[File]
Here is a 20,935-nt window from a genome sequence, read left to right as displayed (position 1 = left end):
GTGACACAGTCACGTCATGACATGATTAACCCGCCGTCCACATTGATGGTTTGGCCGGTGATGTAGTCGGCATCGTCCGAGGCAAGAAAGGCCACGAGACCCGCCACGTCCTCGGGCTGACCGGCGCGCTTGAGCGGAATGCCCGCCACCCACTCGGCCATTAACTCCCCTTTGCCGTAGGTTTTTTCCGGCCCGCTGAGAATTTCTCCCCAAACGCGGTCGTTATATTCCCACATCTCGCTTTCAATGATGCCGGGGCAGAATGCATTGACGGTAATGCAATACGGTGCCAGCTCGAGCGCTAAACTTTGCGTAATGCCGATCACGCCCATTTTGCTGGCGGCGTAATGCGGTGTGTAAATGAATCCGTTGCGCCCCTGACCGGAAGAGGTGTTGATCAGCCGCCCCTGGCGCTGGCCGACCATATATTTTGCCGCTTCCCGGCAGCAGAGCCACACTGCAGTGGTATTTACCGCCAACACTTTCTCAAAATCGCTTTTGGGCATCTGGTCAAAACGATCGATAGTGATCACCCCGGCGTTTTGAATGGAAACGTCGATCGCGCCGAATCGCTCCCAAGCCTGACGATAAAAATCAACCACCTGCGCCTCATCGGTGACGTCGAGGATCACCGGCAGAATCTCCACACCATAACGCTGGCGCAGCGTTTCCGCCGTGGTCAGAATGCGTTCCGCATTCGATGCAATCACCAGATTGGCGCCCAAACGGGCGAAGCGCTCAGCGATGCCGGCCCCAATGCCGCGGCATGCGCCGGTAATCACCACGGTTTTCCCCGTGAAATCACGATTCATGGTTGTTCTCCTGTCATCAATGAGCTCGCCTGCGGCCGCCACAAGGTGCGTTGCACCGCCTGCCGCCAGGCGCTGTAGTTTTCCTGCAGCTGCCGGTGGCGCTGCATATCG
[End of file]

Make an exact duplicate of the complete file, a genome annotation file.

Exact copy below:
Here is a 20,935-nt window from a genome sequence, read left to right as displayed (position 1 = left end):
GTGACACAGTCACGTCATGACATGATTAACCCGCCGTCCACATTGATGGTTTGGCCGGTGATGTAGTCGGCATCGTCCGAGGCAAGAAAGGCCACGAGACCCGCCACGTCCTCGGGCTGACCGGCGCGCTTGAGCGGAATGCCCGCCACCCACTCGGCCATTAACTCCCCTTTGCCGTAGGTTTTTTCCGGCCCGCTGAGAATTTCTCCCCAAACGCGGTCGTTATATTCCCACATCTCGCTTTCAATGATGCCGGGGCAGAATGCATTGACGGTAATGCAATACGGTGCCAGCTCGAGCGCTAAACTTTGCGTAATGCCGATCACGCCCATTTTGCTGGCGGCGTAATGCGGTGTGTAAATGAATCCGTTGCGCCCCTGACCGGAAGAGGTGTTGATCAGCCGCCCCTGGCGCTGGCCGACCATATATTTTGCCGCTTCCCGGCAGCAGAGCCACACTGCAGTGGTATTTACCGCCAACACTTTCTCAAAATCGCTTTTGGGCATCTGGTCAAAACGATCGATAGTGATCACCCCGGCGTTTTGAATGGAAACGTCGATCGCGCCGAATCGCTCCCAAGCCTGACGATAAAAATCAACCACCTGCGCCTCATCGGTGACGTCGAGGATCACCGGCAGAATCTCCACACCATAACGCTGGCGCAGCGTTTCCGCCGTGGTCAGAATGCGTTCCGCATTCGATGCAATCACCAGATTGGCGCCCAAACGGGCGAAGCGCTCAGCGATGCCGGCCCCAATGCCGCGGCATGCGCCGGTAATCACCACGGTTTTCCCCGTGAAATCACGATTCATGGTTGTTCTCCTGTCATCAATGAGCTCGCCTGCGGCCGCCACAAGGTGCGTTGCACCGCCTGCCGCCAGGCGCTGTAGTTTTCCTGCAGCTGCCGGTGGCGCTGCATATCG